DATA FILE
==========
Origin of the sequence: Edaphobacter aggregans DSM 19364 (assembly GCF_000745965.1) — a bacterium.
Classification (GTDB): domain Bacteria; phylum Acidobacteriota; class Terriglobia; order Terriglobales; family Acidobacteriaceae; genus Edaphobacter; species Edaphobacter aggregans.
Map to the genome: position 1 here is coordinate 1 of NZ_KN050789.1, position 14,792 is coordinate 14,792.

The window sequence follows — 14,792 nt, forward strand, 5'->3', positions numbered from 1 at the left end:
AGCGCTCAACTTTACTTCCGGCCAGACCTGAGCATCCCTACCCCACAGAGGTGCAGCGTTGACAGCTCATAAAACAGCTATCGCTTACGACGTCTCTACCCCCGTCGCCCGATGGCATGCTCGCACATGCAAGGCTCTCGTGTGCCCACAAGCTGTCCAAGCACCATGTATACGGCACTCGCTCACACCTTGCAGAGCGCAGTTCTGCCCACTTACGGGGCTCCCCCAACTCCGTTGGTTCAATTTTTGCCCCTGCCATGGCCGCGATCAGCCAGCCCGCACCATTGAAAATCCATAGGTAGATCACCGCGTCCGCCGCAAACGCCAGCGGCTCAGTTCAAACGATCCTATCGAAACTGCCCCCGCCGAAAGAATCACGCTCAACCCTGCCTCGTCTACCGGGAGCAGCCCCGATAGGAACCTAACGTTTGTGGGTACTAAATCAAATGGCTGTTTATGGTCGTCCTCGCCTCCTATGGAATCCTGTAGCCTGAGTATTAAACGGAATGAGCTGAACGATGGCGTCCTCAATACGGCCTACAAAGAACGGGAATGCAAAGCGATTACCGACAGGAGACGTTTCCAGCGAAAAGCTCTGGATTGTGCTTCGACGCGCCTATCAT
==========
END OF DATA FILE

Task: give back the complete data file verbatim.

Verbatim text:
Origin of the sequence: Edaphobacter aggregans DSM 19364 (assembly GCF_000745965.1) — a bacterium.
Classification (GTDB): domain Bacteria; phylum Acidobacteriota; class Terriglobia; order Terriglobales; family Acidobacteriaceae; genus Edaphobacter; species Edaphobacter aggregans.
Map to the genome: position 1 here is coordinate 1 of NZ_KN050789.1, position 14,792 is coordinate 14,792.

The window sequence follows — 14,792 nt, forward strand, 5'->3', positions numbered from 1 at the left end:
AGCGCTCAACTTTACTTCCGGCCAGACCTGAGCATCCCTACCCCACAGAGGTGCAGCGTTGACAGCTCATAAAACAGCTATCGCTTACGACGTCTCTACCCCCGTCGCCCGATGGCATGCTCGCACATGCAAGGCTCTCGTGTGCCCACAAGCTGTCCAAGCACCATGTATACGGCACTCGCTCACACCTTGCAGAGCGCAGTTCTGCCCACTTACGGGGCTCCCCCAACTCCGTTGGTTCAATTTTTGCCCCTGCCATGGCCGCGATCAGCCAGCCCGCACCATTGAAAATCCATAGGTAGATCACCGCGTCCGCCGCAAACGCCAGCGGCTCAGTTCAAACGATCCTATCGAAACTGCCCCCGCCGAAAGAATCACGCTCAACCCTGCCTCGTCTACCGGGAGCAGCCCCGATAGGAACCTAACGTTTGTGGGTACTAAATCAAATGGCTGTTTATGGTCGTCCTCGCCTCCTATGGAATCCTGTAGCCTGAGTATTAAACGGAATGAGCTGAACGATGGCGTCCTCAATACGGCCTACAAAGAACGGGAATGCAAAGCGATTACCGACAGGAGACGTTTCCAGCGAAAAGCTCTGGATTGTGCTTCGACGCGCCTATCAT